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Holy Roman Empire - 1500 - The German Empire

By the year 1500 the words Empire and Germany had become virtually interchangeable terms. The papacy and the Italian cities had been freed from imperial control, and both the Netherlands - that is, Holland and Belgium - and the Swiss cantons were only nominally connected. Over the Slavic people to the east - Russians, Poles, etc. - or the Scandinavians to the north, the empire had secured comparatively small influence.

Despite the lack of a strong central authority, Germany prospered during the fourteenth and fifteenth centuries. Its population increased from about 14 million in 1300 to about 16 million in 1500, even though the Black Death killed as much as one-third of the population in the mid-fourteenth century.

Located in the center of Europe, Germany was active in international trade. Rivers flowing to the north and the east and the Alpine passes made Germany a natural conduit conveying goods from the Mediterranean to northern Europe. Germany became a noted manufacturing center. Trade and manufacturing led to the growth of towns, and in 1500 an estimated 10 percent of the population lived in urban areas. Many towns became wealthy and were governed by a sophisticated and self-confident merchant oligarchy. Dozens of towns in northern Germany joined together to form the Hanseatic League, a trading federation that managed shipping and trade on the Baltic and in many inland areas, even into Bohemia and Hungary. The Hanseatic League had commercial offices in such widely dispersed towns as London, Bergen (in present-day Norway), and Novgorod (in present-day Russia). The league was at one time so powerful that it successfully waged war against the king of Denmark. In southern Germany, towns banded together on occasion to protect their interests against encroachments by either imperial or local powers. Although these urban confederations were not always strong enough to defeat their opponents, they sometimes succeeded in helping their members to avoid complete subjugation. In what was eventually to become Switzerland, one confederation of towns had sufficient military might to win virtual independence from the Holy Roman Empire in 1499.

The Knights of the Teutonic Order continued their settlement of the east until their dissolution early in the sixteenth century, in spite of a serious defeat at the hands of the Poles at the Battle of Tannenberg in 1410. The lands that came under the control of this monastic military, whose members were pledged to chastity and to the conquest and conversion of heathens, included territory that one day would become eastern Prussia and would be inhabited by Germans until 1945. German settlement in areas south of the territories controlled by the Knights of the Teutonic Order also continued, but generally at the behest of eastern rulers who valued the skills of German peasant-farmers. These new settlers were part of a long process of peaceful German immigration to the east that lasted for centuries, with Germans moving into all of eastern Europe and even deep into Russia.

Intellectual growth accompanied German expansion. Several universities were founded, and Germany came into increased contact with the humanists active elsewhere in Europe. The invention of movable type in the middle of the fifteenth century in Germany also contributed to a more lively intellectual climate. Religious ferment was common, most notably the heretical movement engendered by the teachings of Jan Hus (ca. 1372-1415) in Bohemia. Hus eventually was executed, but the dissatisfaction he felt toward the established church was shared by many others throughout German-speaking lands, as could be seen in the frequent occurrences of popular, mystical religious revivalism after his death.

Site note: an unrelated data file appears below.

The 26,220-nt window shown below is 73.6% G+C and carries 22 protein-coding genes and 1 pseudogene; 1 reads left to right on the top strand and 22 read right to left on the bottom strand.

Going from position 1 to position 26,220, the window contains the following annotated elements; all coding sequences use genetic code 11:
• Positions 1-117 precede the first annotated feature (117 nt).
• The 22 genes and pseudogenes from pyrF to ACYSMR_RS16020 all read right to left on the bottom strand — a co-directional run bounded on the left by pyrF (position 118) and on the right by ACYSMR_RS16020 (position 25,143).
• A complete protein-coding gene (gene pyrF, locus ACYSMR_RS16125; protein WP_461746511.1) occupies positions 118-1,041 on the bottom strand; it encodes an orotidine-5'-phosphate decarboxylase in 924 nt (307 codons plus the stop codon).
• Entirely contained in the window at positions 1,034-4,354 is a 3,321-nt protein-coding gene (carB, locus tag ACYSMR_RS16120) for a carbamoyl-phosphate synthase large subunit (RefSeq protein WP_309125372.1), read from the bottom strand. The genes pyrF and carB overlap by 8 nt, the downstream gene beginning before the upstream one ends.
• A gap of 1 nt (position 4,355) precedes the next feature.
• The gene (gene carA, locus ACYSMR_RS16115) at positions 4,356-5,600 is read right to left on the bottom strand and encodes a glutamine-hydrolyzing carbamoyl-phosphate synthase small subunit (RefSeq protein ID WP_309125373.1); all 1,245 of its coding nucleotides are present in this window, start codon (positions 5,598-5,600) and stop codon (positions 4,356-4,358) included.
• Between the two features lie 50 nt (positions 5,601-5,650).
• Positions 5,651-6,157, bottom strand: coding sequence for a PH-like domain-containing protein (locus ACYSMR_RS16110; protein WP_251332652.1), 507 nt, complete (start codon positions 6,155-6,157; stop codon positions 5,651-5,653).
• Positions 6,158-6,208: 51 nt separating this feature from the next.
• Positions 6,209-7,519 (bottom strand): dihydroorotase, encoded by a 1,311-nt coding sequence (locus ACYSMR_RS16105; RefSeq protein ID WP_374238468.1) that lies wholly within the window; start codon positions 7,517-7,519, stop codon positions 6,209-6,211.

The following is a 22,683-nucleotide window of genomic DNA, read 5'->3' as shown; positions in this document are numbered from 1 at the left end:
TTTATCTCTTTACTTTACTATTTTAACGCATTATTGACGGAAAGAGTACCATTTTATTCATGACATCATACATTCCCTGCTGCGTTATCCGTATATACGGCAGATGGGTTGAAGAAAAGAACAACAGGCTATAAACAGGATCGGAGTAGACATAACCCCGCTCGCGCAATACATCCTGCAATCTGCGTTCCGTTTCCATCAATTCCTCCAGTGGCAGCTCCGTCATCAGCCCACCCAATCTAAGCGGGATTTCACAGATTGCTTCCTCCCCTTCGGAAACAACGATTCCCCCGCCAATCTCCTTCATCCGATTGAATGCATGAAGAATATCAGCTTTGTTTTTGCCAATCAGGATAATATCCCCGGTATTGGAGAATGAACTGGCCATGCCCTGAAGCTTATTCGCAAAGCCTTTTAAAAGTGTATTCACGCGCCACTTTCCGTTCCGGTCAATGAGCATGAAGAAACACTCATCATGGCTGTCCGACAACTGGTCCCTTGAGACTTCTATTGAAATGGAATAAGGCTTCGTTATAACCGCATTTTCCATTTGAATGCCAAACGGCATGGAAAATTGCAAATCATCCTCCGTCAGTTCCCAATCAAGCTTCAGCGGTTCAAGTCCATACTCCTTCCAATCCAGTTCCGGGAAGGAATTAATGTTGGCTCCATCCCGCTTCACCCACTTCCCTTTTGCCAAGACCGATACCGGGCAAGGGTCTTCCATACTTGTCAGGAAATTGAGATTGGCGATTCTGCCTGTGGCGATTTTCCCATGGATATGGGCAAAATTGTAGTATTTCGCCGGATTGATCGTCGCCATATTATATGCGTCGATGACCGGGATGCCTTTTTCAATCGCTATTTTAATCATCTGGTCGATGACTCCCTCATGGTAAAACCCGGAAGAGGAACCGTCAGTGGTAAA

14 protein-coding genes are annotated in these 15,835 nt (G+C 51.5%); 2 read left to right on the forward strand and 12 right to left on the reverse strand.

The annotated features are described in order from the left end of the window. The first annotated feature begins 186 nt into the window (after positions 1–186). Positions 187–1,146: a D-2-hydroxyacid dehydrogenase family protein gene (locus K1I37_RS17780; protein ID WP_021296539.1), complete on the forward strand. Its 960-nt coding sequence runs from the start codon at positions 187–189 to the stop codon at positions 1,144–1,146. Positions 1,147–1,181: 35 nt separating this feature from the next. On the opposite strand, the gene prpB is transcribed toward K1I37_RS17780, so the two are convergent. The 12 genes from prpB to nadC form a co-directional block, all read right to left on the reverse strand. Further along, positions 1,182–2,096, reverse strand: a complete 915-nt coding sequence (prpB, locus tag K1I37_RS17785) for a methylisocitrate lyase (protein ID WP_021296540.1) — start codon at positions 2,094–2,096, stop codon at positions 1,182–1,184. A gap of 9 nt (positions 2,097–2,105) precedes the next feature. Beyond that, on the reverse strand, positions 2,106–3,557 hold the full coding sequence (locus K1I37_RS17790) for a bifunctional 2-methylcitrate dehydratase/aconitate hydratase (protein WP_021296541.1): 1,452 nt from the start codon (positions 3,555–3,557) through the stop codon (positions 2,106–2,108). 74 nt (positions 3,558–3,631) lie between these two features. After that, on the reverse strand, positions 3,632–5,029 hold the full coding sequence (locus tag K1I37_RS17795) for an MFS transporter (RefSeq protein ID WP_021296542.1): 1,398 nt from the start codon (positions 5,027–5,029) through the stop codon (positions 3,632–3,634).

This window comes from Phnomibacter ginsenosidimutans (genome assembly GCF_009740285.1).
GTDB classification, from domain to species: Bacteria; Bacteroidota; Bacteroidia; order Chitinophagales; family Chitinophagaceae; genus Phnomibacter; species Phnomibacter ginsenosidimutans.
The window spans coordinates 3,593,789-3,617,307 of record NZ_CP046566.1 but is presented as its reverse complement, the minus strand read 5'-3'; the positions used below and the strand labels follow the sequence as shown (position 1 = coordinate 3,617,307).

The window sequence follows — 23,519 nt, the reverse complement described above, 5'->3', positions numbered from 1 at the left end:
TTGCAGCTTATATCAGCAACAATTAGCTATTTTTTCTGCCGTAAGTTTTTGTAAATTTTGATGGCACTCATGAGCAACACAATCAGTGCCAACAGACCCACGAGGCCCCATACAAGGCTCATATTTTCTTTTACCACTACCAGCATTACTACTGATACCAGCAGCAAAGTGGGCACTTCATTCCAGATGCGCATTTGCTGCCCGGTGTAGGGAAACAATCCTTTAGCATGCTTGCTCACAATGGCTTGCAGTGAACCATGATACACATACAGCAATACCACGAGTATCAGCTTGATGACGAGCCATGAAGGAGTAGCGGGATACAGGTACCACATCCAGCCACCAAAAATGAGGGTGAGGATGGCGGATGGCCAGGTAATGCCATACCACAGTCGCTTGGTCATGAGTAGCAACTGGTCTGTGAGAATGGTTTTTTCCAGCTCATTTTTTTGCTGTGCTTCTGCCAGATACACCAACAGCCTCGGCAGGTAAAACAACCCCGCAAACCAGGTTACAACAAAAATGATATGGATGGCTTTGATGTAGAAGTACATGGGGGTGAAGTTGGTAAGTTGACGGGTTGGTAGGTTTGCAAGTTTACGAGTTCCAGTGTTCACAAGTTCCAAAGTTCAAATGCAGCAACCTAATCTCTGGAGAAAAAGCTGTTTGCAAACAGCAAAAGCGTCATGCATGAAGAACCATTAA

Beginning in 1517 with Martin Luther's posting of his 95 Theses on the door of the Wittenberg Castle church, the German-speaking territories bore the brunt of the pan-European struggles unleashed by the Reformation. The leaders of the German kingdoms and principalities chose sides, leading to a split of the Empire into Protestant and Catholic regions, with the Protestant strongholds mostly in the North and East, the Catholic in the South and West. The split along confessional lines also laid the groundwork for the later development of the most powerful German states -- Prussia and Austria -- as the Prussian Hohenzollern line adopted Protestantism and the Hapsburgs remained Catholic.

The tension culminated in the 30 Years War (1618-1648), a combination of wars within the Empire and between outside European states that were fought on German land. These wars, which ended in a rough stalemate, devastated the German people and economy, definitively strengthened the rule of the various German rulers at the cost of the (Habsburg) Emperor, though Habsburg Austria remained the dominant single German entity within the Empire, and established the continued presence of both Catholics and Protestants in German territories.

The reconstitution of Germany was finally accepted by the Diet at Ratisbon on 25 February 1803. The Holy Roman Empire which had lasted so many centuries ceased to exist. The ancient division of the Empire into circles was abolished, and the three colleges which formed the Diet were profoundly affected. Instead of the eight electors, three ecclesiastical and five lay, that formerly existed, ten electors, one ecclesiastical and nine lay, were created. The Archbishops of Cologne and Treves, whose states being on the left bank of the Rhine were absorbed into France, lost their electoral dignity. These changes remodelled Germany, and in the result were most prejudicial to France; for instead of there existing a series of buffers in the shape of small and weak states, France was brought almost directly into contact with Prussia and Austria.




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